• The production process and level of attention given to each model can dictate what the quality of the product is. The 2018 Tesla Model 3 has had numerous issues arise including cracks in the rear window glass, loose trim, and paint defects. However, many of these issues had been resolved by the 2019 model year.
  • When buying used car, be sure a licensed mechanic has given the car a thorough once-over and is able to tell you where the wear patters are in the vehicle and if they're appropriate for the vehicle's age. Buying a Certified Pre-Owned (CPO) vehicle can help alleviate some of the concern in this area.

Most importantly, don't just take one source's opinion as gospel.


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The redesigned 2022 Subaru BRZ joins the company's lineup this year.

Photo courtesy of Subaru of America, Inc.

Want to buy a new refrigerator? They have a ranking for that. Consumer Reports also takes a close look at automotive brands rating them based on a combination of feedback from testing and member surveys. Each year they release a list ranking all the brands sold in the U.S.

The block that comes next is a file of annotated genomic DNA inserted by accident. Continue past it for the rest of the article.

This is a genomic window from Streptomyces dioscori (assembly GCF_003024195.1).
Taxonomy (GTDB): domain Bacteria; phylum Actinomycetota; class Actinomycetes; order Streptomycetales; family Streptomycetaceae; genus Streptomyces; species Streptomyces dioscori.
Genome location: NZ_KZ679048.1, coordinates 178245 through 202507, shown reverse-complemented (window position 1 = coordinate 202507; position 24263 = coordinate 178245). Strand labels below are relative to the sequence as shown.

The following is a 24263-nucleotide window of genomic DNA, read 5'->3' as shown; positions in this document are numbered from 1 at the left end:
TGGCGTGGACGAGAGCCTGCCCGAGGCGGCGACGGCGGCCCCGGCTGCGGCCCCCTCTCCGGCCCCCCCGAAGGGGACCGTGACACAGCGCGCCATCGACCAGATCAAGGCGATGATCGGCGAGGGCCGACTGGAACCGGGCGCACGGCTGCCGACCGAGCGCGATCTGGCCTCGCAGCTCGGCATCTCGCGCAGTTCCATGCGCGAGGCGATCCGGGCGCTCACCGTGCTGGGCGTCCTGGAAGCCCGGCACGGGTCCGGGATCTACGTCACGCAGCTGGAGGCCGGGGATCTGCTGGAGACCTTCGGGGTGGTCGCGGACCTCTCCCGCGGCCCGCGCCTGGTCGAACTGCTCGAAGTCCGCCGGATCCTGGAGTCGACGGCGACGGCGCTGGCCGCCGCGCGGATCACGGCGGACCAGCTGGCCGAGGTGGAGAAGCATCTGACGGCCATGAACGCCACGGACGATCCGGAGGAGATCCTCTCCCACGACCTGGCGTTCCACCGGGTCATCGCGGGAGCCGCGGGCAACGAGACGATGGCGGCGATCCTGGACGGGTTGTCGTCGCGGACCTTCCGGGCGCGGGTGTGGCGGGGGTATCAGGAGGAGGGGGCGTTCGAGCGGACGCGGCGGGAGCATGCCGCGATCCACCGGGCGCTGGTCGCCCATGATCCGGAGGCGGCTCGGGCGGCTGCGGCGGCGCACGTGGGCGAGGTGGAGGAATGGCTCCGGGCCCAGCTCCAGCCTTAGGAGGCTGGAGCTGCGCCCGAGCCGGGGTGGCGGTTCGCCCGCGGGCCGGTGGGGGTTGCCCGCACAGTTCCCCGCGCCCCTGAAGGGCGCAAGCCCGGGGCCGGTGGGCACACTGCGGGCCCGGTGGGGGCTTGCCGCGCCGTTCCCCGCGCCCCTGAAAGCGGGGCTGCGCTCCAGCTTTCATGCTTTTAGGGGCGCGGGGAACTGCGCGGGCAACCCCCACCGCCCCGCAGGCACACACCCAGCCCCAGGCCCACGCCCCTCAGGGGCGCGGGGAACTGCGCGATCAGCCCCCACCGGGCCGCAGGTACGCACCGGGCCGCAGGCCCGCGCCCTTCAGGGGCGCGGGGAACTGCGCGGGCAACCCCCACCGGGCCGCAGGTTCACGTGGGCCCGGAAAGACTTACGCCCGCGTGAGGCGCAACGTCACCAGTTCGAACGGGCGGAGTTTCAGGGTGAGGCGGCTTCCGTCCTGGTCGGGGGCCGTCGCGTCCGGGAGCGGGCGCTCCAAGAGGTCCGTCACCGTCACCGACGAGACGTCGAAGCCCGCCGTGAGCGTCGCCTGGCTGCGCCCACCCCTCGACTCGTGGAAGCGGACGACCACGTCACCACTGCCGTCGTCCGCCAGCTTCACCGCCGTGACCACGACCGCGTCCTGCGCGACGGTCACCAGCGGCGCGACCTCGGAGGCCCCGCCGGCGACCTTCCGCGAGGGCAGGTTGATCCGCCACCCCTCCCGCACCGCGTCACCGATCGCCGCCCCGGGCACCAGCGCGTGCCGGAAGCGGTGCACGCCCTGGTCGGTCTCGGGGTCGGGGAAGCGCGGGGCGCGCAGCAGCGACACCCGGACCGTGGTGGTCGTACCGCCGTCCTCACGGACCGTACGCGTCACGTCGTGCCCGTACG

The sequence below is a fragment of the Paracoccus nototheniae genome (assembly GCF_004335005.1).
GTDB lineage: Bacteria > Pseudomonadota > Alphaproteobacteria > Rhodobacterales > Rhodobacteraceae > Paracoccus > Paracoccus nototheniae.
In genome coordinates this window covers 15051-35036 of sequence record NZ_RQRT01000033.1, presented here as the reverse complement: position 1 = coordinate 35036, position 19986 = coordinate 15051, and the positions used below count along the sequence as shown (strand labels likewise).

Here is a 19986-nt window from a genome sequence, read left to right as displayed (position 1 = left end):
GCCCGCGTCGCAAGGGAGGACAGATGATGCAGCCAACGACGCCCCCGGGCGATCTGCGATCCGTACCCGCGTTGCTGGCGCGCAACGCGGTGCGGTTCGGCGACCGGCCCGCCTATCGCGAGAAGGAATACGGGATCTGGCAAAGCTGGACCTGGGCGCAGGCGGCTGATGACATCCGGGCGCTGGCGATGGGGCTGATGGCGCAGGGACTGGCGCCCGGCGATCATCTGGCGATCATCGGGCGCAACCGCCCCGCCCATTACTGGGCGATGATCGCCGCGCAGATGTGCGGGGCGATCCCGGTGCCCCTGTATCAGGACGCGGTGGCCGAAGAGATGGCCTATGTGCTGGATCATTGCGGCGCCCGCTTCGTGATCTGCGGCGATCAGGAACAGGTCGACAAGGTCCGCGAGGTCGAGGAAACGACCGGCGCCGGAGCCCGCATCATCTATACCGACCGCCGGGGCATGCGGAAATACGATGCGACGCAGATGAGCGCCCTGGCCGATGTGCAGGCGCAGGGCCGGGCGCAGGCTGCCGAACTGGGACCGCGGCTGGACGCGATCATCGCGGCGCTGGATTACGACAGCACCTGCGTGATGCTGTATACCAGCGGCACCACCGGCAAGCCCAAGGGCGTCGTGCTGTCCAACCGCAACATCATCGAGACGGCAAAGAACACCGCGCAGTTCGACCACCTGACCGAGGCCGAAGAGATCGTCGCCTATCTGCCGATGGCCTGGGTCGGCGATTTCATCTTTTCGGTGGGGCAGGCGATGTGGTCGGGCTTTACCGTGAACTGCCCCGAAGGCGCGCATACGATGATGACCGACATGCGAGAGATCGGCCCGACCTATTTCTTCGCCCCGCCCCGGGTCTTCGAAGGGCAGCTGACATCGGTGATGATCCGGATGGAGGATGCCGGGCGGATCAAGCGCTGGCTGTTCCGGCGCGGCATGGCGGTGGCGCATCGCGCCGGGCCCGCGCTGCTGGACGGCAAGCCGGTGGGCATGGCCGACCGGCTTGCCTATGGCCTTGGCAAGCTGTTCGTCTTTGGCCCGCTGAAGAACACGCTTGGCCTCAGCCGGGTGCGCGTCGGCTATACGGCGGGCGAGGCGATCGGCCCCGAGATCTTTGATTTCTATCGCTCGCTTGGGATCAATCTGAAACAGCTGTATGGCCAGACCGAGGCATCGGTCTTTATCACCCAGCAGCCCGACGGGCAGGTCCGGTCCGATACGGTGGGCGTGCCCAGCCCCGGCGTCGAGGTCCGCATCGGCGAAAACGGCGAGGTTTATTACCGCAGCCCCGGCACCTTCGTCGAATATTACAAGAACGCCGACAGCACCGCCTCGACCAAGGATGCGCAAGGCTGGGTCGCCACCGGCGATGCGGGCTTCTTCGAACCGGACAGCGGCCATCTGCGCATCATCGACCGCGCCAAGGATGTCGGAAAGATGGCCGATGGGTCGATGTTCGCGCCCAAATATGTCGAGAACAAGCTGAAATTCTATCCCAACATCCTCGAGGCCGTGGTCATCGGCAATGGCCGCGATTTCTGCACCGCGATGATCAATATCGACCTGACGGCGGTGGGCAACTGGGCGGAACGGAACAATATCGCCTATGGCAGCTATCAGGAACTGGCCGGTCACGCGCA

Here's how Consumer Reports determines their rankings, straight from the horse's mouth:

Brand report cards are built on an average of the Overall Score for each model tested. A brand must have at least two models tested to be included. The Overall Score is based on four key factors: road test, reliability, owner satisfaction, and safety.

• The road-test scores are for vehicles purchased by CR and run through more than 50 tests.
• Reliability predictions are based on problems reported by CR members in 17 trouble areas.
• Owner satisfaction from surveyed CR members reflects whether drivers would purchase the same car if they had it to do again.
• Safety includes crash-test results and extra points awarded for proven advanced safety features that come standard for the model.

From worst to first, check out how the brands scored below. Click here to see 2020's results.

No. 32 - Alfa Romeo

Alfa Romeo 4C

Photo courtesy of FCA US LLC

Alfa Romeo scored a 59/100, 15 points lower than they did in 2020. Consumer Reports tested two of the company's vehicles and was not able to recommend either of them.

No. 31 - Land Rover

2020 Land Rover Defender

Photo courtesy of Land Rover

Land Rover earned a 46/100 in the ratings, four points less than in the 2020 ratings, and drops one position. None of its products are recommended by Consumer Reports.

No. 30 - Mitsubishi

2022 Mitsubishi Outlander: Exterior Photo courtesy of Mitsubishi Motors

Mitsubishi is up three spots from their 2020 position with a score of 46/100 - the same score as lat year. None of their vehicles are recommended by Consumer Reports.